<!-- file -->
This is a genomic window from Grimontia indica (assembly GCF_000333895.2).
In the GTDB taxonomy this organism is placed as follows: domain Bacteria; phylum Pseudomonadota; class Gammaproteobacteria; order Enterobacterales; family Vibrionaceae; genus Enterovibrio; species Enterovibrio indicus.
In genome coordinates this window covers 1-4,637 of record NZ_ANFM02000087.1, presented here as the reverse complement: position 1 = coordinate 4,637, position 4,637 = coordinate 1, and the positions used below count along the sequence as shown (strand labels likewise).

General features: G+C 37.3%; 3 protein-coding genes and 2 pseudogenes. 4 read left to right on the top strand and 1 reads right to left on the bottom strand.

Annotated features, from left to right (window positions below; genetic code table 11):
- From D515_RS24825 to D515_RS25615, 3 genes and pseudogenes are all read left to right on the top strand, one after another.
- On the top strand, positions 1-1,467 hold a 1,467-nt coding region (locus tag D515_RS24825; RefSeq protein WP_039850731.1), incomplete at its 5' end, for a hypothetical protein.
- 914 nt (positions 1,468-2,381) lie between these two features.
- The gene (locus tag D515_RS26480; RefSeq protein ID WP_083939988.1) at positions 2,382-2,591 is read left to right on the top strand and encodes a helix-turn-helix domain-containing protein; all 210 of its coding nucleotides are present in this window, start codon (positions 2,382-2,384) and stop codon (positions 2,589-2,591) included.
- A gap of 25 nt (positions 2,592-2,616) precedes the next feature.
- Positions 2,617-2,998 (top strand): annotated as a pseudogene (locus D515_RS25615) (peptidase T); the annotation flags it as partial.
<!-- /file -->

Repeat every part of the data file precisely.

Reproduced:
This is a genomic window from Grimontia indica (assembly GCF_000333895.2).
In the GTDB taxonomy this organism is placed as follows: domain Bacteria; phylum Pseudomonadota; class Gammaproteobacteria; order Enterobacterales; family Vibrionaceae; genus Enterovibrio; species Enterovibrio indicus.
In genome coordinates this window covers 1-4,637 of record NZ_ANFM02000087.1, presented here as the reverse complement: position 1 = coordinate 4,637, position 4,637 = coordinate 1, and the positions used below count along the sequence as shown (strand labels likewise).

General features: G+C 37.3%; 3 protein-coding genes and 2 pseudogenes. 4 read left to right on the top strand and 1 reads right to left on the bottom strand.

Annotated features, from left to right (window positions below; genetic code table 11):
- From D515_RS24825 to D515_RS25615, 3 genes and pseudogenes are all read left to right on the top strand, one after another.
- On the top strand, positions 1-1,467 hold a 1,467-nt coding region (locus tag D515_RS24825; RefSeq protein WP_039850731.1), incomplete at its 5' end, for a hypothetical protein.
- 914 nt (positions 1,468-2,381) lie between these two features.
- The gene (locus tag D515_RS26480; RefSeq protein ID WP_083939988.1) at positions 2,382-2,591 is read left to right on the top strand and encodes a helix-turn-helix domain-containing protein; all 210 of its coding nucleotides are present in this window, start codon (positions 2,382-2,384) and stop codon (positions 2,589-2,591) included.
- A gap of 25 nt (positions 2,592-2,616) precedes the next feature.
- Positions 2,617-2,998 (top strand): annotated as a pseudogene (locus D515_RS25615) (peptidase T); the annotation flags it as partial.